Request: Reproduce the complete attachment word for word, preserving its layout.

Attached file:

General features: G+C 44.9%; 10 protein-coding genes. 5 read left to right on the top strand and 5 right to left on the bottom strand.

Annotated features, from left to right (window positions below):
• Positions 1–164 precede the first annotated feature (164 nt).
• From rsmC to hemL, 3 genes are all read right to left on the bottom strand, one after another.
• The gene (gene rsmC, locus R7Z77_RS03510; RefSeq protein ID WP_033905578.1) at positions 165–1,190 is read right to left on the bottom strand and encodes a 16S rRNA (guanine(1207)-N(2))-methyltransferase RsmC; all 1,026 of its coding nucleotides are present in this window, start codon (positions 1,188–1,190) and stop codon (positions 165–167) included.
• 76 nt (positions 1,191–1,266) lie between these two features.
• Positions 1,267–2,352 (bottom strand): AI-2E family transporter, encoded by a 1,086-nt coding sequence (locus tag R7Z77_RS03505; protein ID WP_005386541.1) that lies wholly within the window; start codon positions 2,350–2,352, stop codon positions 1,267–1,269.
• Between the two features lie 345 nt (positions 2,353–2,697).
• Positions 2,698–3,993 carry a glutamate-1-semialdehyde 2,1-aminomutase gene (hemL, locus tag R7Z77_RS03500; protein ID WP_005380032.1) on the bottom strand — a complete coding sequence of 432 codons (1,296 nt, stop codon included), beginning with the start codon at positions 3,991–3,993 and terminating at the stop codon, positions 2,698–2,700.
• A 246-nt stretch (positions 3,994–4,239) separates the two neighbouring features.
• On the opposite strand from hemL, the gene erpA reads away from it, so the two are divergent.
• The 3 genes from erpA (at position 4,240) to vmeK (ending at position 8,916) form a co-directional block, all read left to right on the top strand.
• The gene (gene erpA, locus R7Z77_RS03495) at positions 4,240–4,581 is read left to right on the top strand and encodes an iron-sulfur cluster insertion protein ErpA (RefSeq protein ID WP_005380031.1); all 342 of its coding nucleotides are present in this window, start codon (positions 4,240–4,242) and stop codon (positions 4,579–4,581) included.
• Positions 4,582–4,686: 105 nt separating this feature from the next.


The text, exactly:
General features: G+C 44.9%; 10 protein-coding genes. 5 read left to right on the top strand and 5 right to left on the bottom strand.

Annotated features, from left to right (window positions below):
• Positions 1–164 precede the first annotated feature (164 nt).
• From rsmC to hemL, 3 genes are all read right to left on the bottom strand, one after another.
• The gene (gene rsmC, locus R7Z77_RS03510; RefSeq protein ID WP_033905578.1) at positions 165–1,190 is read right to left on the bottom strand and encodes a 16S rRNA (guanine(1207)-N(2))-methyltransferase RsmC; all 1,026 of its coding nucleotides are present in this window, start codon (positions 1,188–1,190) and stop codon (positions 165–167) included.
• 76 nt (positions 1,191–1,266) lie between these two features.
• Positions 1,267–2,352 (bottom strand): AI-2E family transporter, encoded by a 1,086-nt coding sequence (locus tag R7Z77_RS03505; protein ID WP_005386541.1) that lies wholly within the window; start codon positions 2,350–2,352, stop codon positions 1,267–1,269.
• Between the two features lie 345 nt (positions 2,353–2,697).
• Positions 2,698–3,993 carry a glutamate-1-semialdehyde 2,1-aminomutase gene (hemL, locus tag R7Z77_RS03500; protein ID WP_005380032.1) on the bottom strand — a complete coding sequence of 432 codons (1,296 nt, stop codon included), beginning with the start codon at positions 3,991–3,993 and terminating at the stop codon, positions 2,698–2,700.
• A 246-nt stretch (positions 3,994–4,239) separates the two neighbouring features.
• On the opposite strand from hemL, the gene erpA reads away from it, so the two are divergent.
• The 3 genes from erpA (at position 4,240) to vmeK (ending at position 8,916) form a co-directional block, all read left to right on the top strand.
• The gene (gene erpA, locus R7Z77_RS03495) at positions 4,240–4,581 is read left to right on the top strand and encodes an iron-sulfur cluster insertion protein ErpA (RefSeq protein ID WP_005380031.1); all 342 of its coding nucleotides are present in this window, start codon (positions 4,240–4,242) and stop codon (positions 4,579–4,581) included.
• Positions 4,582–4,686: 105 nt separating this feature from the next.